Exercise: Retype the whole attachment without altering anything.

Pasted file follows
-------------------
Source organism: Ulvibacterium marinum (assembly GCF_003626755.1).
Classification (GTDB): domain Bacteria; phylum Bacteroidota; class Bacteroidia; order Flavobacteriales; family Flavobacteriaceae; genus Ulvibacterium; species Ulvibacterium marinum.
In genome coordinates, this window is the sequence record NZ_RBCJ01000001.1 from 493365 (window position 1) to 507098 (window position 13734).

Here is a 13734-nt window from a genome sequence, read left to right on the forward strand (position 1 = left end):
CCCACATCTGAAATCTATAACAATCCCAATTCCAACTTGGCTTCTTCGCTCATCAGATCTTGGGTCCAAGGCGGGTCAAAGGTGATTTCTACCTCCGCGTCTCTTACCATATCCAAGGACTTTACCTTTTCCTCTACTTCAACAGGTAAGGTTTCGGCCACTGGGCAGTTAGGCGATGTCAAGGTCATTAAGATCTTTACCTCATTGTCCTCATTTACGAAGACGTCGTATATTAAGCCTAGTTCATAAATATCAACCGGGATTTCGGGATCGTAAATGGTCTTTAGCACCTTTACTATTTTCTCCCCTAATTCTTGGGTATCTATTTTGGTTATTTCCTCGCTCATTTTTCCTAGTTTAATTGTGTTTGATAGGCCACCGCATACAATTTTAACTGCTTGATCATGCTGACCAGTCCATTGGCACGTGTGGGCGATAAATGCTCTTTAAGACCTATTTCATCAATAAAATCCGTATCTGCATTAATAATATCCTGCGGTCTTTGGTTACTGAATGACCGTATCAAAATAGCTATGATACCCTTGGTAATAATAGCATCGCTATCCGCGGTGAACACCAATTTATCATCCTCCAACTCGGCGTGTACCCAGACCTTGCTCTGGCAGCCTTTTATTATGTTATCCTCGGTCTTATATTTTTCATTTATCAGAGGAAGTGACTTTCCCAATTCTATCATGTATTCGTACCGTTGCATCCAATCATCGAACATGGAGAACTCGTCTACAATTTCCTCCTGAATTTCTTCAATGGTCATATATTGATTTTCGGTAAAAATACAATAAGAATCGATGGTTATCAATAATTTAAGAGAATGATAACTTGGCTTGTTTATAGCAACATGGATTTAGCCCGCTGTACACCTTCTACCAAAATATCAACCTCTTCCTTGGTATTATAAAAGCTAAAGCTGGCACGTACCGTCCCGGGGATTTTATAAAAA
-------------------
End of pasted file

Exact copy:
Source organism: Ulvibacterium marinum (assembly GCF_003626755.1).
Classification (GTDB): domain Bacteria; phylum Bacteroidota; class Bacteroidia; order Flavobacteriales; family Flavobacteriaceae; genus Ulvibacterium; species Ulvibacterium marinum.
In genome coordinates, this window is the sequence record NZ_RBCJ01000001.1 from 493365 (window position 1) to 507098 (window position 13734).

Here is a 13734-nt window from a genome sequence, read left to right on the forward strand (position 1 = left end):
CCCACATCTGAAATCTATAACAATCCCAATTCCAACTTGGCTTCTTCGCTCATCAGATCTTGGGTCCAAGGCGGGTCAAAGGTGATTTCTACCTCCGCGTCTCTTACCATATCCAAGGACTTTACCTTTTCCTCTACTTCAACAGGTAAGGTTTCGGCCACTGGGCAGTTAGGCGATGTCAAGGTCATTAAGATCTTTACCTCATTGTCCTCATTTACGAAGACGTCGTATATTAAGCCTAGTTCATAAATATCAACCGGGATTTCGGGATCGTAAATGGTCTTTAGCACCTTTACTATTTTCTCCCCTAATTCTTGGGTATCTATTTTGGTTATTTCCTCGCTCATTTTTCCTAGTTTAATTGTGTTTGATAGGCCACCGCATACAATTTTAACTGCTTGATCATGCTGACCAGTCCATTGGCACGTGTGGGCGATAAATGCTCTTTAAGACCTATTTCATCAATAAAATCCGTATCTGCATTAATAATATCCTGCGGTCTTTGGTTACTGAATGACCGTATCAAAATAGCTATGATACCCTTGGTAATAATAGCATCGCTATCCGCGGTGAACACCAATTTATCATCCTCCAACTCGGCGTGTACCCAGACCTTGCTCTGGCAGCCTTTTATTATGTTATCCTCGGTCTTATATTTTTCATTTATCAGAGGAAGTGACTTTCCCAATTCTATCATGTATTCGTACCGTTGCATCCAATCATCGAACATGGAGAACTCGTCTACAATTTCCTCCTGAATTTCTTCAATGGTCATATATTGATTTTCGGTAAAAATACAATAAGAATCGATGGTTATCAATAATTTAAGAGAATGATAACTTGGCTTGTTTATAGCAACATGGATTTAGCCCGCTGTACACCTTCTACCAAAATATCAACCTCTTCCTTGGTATTATAAAAGCTAAAGCTGGCACGTACCGTCCCGGGGATTTTATAAAAA